WICHITA, Kan., Nov. 12, 2018 /PRNewswire/ -- Americans consume approximately 46 million turkeys at Thanksgiving, according to the National Turkey Federation (NTF). With Thanksgiving earlier than normal, most people will have their Thanksgiving turkey in hand by the end of this week – less than one week before the big day, according to leading turkey brand Honeysuckle White®.
Many factors come into play when choosing the best turkey for a family – frozen vs fresh, schedules, size, recipe specs – and now, families can even make their decision based on how and where the bird was raised! This Thanksgiving, Honeysuckle White is expanding its traceable turkey program, allowing more consumers to trace their holiday turkey back to the family farm where it was raised.
Honeysuckle White traceable turkeys will also be available, in a limited quantity, for consumers across the country to purchase on Amazon.com. In addition, the HelloFresh Thanksgiving box will exclusively carry non-traceable Honeysuckle White turkeys. For those celebrating Friendsgiving, Honeysuckle White offers a variety of products including the new Turketta – a boneless turkey breast roast, seasoned and wrapped in bacon – which requires no preparation and cooks in less than 90-minutes.
More than 200,000 traceable turkeys from Honeysuckle White are available to consumers at 3,500 retail stores across the Midwest and several other markets this Thanksgiving and holiday season, as Americans consume about 22 million whole turkeys at Christmas as well.
Through a simple text or by entering an on-package code at HoneysuckleWhite.com, consumers can trace their turkey back to the family farm, access the farm's location by state and county, view the family farm story, see photos from the farm and read a message from the farmer. By using a blockchain solution, the traceable turkey program meets the consumer desire for more information about what they are feeding their family.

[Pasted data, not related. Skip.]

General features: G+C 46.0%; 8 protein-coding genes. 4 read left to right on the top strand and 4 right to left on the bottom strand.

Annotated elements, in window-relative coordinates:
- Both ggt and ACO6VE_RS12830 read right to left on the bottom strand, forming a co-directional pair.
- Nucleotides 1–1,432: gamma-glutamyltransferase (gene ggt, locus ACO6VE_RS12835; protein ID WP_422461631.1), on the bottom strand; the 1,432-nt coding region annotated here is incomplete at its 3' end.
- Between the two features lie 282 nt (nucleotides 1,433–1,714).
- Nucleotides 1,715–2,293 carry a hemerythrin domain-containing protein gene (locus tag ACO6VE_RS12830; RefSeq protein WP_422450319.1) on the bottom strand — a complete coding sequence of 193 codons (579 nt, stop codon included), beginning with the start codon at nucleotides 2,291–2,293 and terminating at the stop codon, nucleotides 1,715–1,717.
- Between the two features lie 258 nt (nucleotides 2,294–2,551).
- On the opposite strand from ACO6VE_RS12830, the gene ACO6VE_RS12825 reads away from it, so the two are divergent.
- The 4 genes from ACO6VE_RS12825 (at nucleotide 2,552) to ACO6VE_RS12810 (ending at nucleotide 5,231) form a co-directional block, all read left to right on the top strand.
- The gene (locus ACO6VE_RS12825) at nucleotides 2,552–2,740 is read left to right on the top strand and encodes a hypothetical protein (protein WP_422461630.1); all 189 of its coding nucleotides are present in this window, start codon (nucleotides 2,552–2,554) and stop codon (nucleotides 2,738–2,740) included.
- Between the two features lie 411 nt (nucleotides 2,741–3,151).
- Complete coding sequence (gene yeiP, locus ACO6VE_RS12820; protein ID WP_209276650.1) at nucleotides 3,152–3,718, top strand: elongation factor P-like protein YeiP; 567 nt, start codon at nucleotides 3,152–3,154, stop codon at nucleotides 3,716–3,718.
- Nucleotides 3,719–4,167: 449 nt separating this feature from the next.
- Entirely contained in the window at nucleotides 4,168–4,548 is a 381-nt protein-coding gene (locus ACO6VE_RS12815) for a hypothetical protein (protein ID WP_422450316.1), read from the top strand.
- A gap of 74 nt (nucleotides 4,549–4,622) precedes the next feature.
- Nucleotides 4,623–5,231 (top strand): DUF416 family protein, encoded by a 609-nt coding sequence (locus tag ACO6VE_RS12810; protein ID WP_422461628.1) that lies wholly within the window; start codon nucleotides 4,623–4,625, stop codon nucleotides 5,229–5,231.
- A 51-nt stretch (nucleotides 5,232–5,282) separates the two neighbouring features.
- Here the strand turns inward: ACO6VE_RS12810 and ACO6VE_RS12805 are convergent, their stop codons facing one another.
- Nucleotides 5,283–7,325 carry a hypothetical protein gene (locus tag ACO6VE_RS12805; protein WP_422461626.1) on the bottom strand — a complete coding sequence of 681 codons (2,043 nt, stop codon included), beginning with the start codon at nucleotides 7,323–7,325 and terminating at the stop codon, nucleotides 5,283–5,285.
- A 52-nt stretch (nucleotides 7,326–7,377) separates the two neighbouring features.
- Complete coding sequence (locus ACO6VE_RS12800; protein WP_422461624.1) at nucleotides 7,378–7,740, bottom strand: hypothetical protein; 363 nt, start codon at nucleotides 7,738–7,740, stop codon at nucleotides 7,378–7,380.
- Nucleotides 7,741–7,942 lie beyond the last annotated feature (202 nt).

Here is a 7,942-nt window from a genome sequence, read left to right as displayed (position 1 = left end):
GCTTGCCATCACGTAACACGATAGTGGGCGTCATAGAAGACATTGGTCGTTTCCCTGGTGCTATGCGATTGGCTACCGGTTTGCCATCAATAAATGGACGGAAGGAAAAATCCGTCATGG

Consumer demand for increased food transparency is growing, including where food comes from. A November 2017 survey revealed that 88 percent of consumers agree that brands need to be transparent in their food production, and 80 percent of consumers even specify that at Thanksgiving, it is important for their turkey to be raised by a family farmer*.
Honeysuckle White is a Cargill brand that works exclusively with independent family farmers, and it is the first major turkey brand to use a blockchain solution to connect consumers with the family farm where the bird was raised. Including Honeysuckle White products, Cargill sells about 25 percent of whole turkeys in the U.S.
For more information about where to purchase Honeysuckle White turkeys, including 200,000 traceable turkeys, as well as non-traceable turkeys and HelloFresh kits, visit www.HoneysuckleWhite.com.
About Honeysuckle White
Honeysuckle White is a Cargill brand that offers family farm-raised turkey products including ground turkey, turkey sausage, whole turkeys and turkey breasts. The Honeysuckle White turkeys are raised without growth-promoting antibiotics and no added hormones or steroids†, exclusively on independent family farms. The Honeysuckle White brand is committed to providing transparency about their food production practices to ensure that consumers know more about the food they eat and where it comes from. For more information, visit HoneysuckleWhite.com.
Cargill's 155,000 employees across 70 countries work relentlessly to achieve our purpose of nourishing the world in a safe, responsible and sustainable way. Every day, we connect farmers with markets, customers with ingredients, and people and animals with the food they need to thrive.
We combine 153 years of experience with new technologies and insights to serve as a trusted partner for food, agriculture, financial and industrial customers in more than 125 countries. Side-by-side, we are building a stronger, sustainable future for agriculture. For more information, visit Cargill.com and our News Center.
*Honeysuckle White Thanksgiving 2017 PR Survey Report
†Federal regulations prohibit the use of hormones or steroids in poultry.